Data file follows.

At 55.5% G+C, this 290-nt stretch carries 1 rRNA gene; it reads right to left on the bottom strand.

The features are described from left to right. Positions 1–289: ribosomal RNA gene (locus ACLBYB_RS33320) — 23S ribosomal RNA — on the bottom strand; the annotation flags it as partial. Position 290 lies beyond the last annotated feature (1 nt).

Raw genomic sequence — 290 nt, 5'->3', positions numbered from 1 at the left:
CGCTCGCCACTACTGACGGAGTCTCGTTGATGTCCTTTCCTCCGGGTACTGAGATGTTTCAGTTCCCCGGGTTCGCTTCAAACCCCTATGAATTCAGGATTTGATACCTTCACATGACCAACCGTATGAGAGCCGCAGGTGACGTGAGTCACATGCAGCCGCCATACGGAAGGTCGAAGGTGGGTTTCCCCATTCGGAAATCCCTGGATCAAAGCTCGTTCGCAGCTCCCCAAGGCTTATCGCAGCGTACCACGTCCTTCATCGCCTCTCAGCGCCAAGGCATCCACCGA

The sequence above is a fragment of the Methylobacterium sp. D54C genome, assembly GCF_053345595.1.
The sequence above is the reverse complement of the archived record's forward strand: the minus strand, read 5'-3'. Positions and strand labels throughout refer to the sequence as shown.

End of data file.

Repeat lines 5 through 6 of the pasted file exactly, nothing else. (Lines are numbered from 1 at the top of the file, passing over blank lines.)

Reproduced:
The sequence above is a fragment of the Methylobacterium sp. D54C genome, assembly GCF_053345595.1.
The sequence above is the reverse complement of the archived record's forward strand: the minus strand, read 5'-3'. Positions and strand labels throughout refer to the sequence as shown.